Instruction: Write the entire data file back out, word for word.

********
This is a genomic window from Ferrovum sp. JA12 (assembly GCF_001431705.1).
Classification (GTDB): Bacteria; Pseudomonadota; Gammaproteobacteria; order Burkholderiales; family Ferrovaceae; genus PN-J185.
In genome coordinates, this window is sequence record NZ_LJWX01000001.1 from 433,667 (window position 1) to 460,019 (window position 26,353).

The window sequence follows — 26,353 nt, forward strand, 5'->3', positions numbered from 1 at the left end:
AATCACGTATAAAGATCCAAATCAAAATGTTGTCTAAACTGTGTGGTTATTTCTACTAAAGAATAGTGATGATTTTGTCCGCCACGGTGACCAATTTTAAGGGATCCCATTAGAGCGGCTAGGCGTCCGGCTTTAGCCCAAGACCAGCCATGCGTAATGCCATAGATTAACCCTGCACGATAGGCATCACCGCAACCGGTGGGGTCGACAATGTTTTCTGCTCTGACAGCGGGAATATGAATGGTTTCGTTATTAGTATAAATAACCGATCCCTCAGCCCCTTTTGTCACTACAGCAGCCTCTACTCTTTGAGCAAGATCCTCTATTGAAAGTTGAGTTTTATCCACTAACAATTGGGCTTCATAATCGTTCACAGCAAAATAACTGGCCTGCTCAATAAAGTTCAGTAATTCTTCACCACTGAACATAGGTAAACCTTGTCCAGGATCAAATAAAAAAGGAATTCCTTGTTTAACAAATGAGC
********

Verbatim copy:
This is a genomic window from Ferrovum sp. JA12 (assembly GCF_001431705.1).
Classification (GTDB): Bacteria; Pseudomonadota; Gammaproteobacteria; order Burkholderiales; family Ferrovaceae; genus PN-J185.
In genome coordinates, this window is sequence record NZ_LJWX01000001.1 from 433,667 (window position 1) to 460,019 (window position 26,353).

The window sequence follows — 26,353 nt, forward strand, 5'->3', positions numbered from 1 at the left end:
AATCACGTATAAAGATCCAAATCAAAATGTTGTCTAAACTGTGTGGTTATTTCTACTAAAGAATAGTGATGATTTTGTCCGCCACGGTGACCAATTTTAAGGGATCCCATTAGAGCGGCTAGGCGTCCGGCTTTAGCCCAAGACCAGCCATGCGTAATGCCATAGATTAACCCTGCACGATAGGCATCACCGCAACCGGTGGGGTCGACAATGTTTTCTGCTCTGACAGCGGGAATATGAATGGTTTCGTTATTAGTATAAATAACCGATCCCTCAGCCCCTTTTGTCACTACAGCAGCCTCTACTCTTTGAGCAAGATCCTCTATTGAAAGTTGAGTTTTATCCACTAACAATTGGGCTTCATAATCGTTCACAGCAAAATAACTGGCCTGCTCAATAAAGTTCAGTAATTCTTCACCACTGAACATAGGTAAACCTTGTCCAGGATCAAATAAAAAAGGAATTCCTTGTTTAACAAATGAGC